What is troubling right now is this article.  Don't get me wrong; I have no problem with Mr. Gresko being atheist, or raising his kid without religion.  That's fine.  What troubles me is that Mr. Gresko is under the impression that people who believe in religion don't believe in science.  (It may be only implied in this article, he certainly states it quite clearly in his other entry on faith, stating:  To be frank, religion comes from an era of ignorance. People didn’t know how the seasons changed, or how weather patterns evolved. They invented the existence of higher powers as the ultimate explainer as to why it got cold in the winter, eclipses made the world disappear, or why volcanoes exploded.)

  Well, hang on.  Mr. Gresko's ignorance is not what is troubling me.  I don't really care that Mr. Gresko thinks a belief in religion and a belief in science are mutually exclusive; what actually troubles me is that a lot of people seem to be under that impression.  What is that about? Where did that come from?  Religious institutions have had a leading role in creating modern scientific thought. Galileo, Kepler, Descartes, Darwin, Newton; they were all religious.  I mean, yes, some of them were threatened with death by the Church, but that doesn't mean religion itself is against science, and certainly the scientists themselves were very religious.  And those are just the Christian scientists!  While Europe was in the dark ages (admittedly a tense time for the Christian Church and science), science was going full blast in the East with absolute support from religious/political leaders.  Why are people not thanking us religious for our generous contributions to the science everybody seems to like so much?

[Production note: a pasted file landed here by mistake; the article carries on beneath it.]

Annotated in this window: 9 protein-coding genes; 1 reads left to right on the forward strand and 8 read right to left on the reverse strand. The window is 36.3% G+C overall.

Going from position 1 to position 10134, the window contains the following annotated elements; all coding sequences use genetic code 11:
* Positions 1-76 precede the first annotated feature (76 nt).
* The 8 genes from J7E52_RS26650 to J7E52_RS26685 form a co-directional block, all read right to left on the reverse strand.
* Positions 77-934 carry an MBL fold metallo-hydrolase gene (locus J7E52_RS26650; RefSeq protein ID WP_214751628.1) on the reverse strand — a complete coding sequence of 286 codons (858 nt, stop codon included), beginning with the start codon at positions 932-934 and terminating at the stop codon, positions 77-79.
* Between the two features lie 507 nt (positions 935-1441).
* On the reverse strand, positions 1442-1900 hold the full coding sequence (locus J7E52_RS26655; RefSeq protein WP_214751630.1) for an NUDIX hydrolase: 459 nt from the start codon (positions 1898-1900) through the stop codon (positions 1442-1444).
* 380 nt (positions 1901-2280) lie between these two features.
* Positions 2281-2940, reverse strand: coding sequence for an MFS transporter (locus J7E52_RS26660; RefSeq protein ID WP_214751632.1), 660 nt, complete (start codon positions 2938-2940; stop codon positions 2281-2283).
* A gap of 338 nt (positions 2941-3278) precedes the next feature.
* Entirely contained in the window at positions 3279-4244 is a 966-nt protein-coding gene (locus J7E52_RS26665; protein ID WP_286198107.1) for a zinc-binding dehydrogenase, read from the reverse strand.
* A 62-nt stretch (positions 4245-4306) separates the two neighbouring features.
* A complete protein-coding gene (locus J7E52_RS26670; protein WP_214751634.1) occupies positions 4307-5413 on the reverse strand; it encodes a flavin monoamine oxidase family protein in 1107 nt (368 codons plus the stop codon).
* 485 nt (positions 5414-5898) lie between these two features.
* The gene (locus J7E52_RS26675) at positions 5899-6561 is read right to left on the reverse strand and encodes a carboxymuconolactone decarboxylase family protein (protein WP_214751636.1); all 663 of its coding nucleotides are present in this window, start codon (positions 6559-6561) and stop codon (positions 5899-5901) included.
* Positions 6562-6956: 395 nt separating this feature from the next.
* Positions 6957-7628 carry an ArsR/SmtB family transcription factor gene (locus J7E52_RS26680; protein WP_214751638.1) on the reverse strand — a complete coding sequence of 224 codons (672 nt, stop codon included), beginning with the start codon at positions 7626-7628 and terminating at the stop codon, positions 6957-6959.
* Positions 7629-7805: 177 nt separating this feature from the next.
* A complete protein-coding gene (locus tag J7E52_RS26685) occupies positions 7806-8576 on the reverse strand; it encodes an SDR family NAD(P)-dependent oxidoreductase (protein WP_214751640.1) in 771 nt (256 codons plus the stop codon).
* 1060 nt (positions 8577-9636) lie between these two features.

For the record, my religion was not developed as an explanation for "why it got cold in the winter, eclipses made the world disappear, or why volcanoes exploded".  My religion was created to express an awe in the world and to guide people to live within the principals that work in unity with that wonder, beauty and power.  Catholics not only believe in science, many seek it out as a means for communing with the sacred.  There is a Pontifical Academy of Science, a Vatican institution to promote scientific and mathematical inquiry, that has been around since the 1600's.
And our Pope is a chemist.
    We Catholics do not lack in the area of critical scientific thought.  So, why is it that so many people are under the impression that the religious are these ignorant sheep who blindly accept what is spoken to them from the pulpit?  Where did that idea come from?  Was it the whole Galileo thing?  I mean, come on!  People just need to let that go.
     Honestly, I think the misunderstanding about faith and science is two fold. First, I think there is some confusion with regards to the word "faith".  I think that a lot of people believe that if religion relies on something that has no physical evidence, then it must have some kind of disdain for physical evidence.  That's just silly.  Just because you think something is beautiful or awe inspiring, that doesn't mean you think it was created by magic.  You can have a sense of sanctity of human life, and still understand cell division.  There is really no conflict there.